Flying Lotus and his contemporaries in LA's experimental electronic scene got their start at a seedy, downtown dive bar where weekly party Low End Theory has been held since 2006. Now the low-end sound, most similar to bass-driven UK dubstep and West Coast glitch, is struggling to grow up and distance itself from American "brostep."
Flying Lotus, aka 28-year-old Steven Ellison, has traditionally leaned toward a quieter, jazz-influenced sound, but on his new album, Until the Quiet Comes, he turns up the bass. The album opens with thick beats and jangly bells on two of its best tracks, "All In" and "Getting There," and transitions to dreamier melodic interludes layered over spastic breakbeats, residing somewhere between jazz and jungle.
The album hits its stride seven songs in with "Sultan's Request," a booty-shaking track with a thumping bass line that wobbles through complex sub-frequency changes. The momentum continues in the eight-bit, video-game beeps of "Putty Boy Strut," and turns tropicália in "See Thru to U," which features the haunting vocals of Erykah Badu. The title track continues the high-pitched, Eastern-influenced percussion, softened here by flamenco guitar. But by the eleventh track of the eighteen-song album, it grows airy and ambient, shifting into background music.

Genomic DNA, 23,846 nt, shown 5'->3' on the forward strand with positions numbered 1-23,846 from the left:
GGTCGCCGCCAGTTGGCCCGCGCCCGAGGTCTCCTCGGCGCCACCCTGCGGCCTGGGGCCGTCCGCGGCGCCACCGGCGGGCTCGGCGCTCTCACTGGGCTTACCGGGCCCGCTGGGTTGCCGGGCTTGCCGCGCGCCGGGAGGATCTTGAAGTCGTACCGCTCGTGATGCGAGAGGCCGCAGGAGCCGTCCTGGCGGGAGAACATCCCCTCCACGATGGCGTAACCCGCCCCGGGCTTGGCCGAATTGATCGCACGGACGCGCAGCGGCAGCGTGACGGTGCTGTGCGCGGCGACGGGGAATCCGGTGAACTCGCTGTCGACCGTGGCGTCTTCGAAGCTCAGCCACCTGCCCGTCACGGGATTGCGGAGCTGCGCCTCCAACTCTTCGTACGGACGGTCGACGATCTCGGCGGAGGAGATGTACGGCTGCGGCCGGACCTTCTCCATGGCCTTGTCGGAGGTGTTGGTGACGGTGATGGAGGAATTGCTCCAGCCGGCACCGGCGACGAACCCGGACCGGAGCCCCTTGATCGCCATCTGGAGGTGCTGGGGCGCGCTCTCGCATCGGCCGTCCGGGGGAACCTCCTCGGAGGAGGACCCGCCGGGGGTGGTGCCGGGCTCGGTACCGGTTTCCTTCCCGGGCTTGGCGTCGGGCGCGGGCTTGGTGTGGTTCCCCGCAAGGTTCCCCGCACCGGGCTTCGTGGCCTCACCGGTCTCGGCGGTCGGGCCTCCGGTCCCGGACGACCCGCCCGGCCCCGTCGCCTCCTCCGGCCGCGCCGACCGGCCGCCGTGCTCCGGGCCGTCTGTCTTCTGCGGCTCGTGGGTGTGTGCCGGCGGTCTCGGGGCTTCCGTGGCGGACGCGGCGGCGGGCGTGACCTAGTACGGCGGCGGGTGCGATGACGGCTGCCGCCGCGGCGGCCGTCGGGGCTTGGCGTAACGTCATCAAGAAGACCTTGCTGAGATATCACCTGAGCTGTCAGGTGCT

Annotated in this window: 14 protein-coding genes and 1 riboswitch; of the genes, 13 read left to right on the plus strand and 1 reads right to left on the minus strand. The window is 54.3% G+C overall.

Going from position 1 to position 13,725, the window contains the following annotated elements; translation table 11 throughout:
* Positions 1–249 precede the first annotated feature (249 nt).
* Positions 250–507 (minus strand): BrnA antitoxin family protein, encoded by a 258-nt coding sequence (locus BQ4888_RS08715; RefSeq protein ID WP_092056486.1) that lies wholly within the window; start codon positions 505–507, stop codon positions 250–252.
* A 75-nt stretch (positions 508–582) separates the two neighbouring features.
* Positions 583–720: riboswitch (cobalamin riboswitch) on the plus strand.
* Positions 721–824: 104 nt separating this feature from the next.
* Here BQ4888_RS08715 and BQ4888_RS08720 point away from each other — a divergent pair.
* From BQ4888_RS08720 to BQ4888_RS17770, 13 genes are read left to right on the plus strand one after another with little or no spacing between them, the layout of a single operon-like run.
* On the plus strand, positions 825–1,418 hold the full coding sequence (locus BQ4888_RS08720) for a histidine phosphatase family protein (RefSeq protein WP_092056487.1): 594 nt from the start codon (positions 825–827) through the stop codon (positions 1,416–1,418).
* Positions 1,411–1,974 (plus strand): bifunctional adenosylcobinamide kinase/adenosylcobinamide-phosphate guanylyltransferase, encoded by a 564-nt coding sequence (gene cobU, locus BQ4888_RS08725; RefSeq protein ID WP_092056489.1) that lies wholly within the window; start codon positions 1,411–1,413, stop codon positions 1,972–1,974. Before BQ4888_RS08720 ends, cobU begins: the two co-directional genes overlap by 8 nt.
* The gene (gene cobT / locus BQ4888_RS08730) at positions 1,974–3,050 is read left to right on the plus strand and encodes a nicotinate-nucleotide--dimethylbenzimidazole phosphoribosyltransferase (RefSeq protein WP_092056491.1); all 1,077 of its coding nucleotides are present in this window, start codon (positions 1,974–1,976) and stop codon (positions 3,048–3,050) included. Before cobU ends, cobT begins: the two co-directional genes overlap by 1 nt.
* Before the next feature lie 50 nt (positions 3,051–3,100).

Until the Quiet Comes indicates an evolution for the low-end sound, successfully fusing dub, instrumental hip-hop, and world beat — but if you're seeking the dirty bass that originally popularized the party and its DJs, you're better off with The Gaslamp Killer's debut album, Breakthrough. (Warp Records)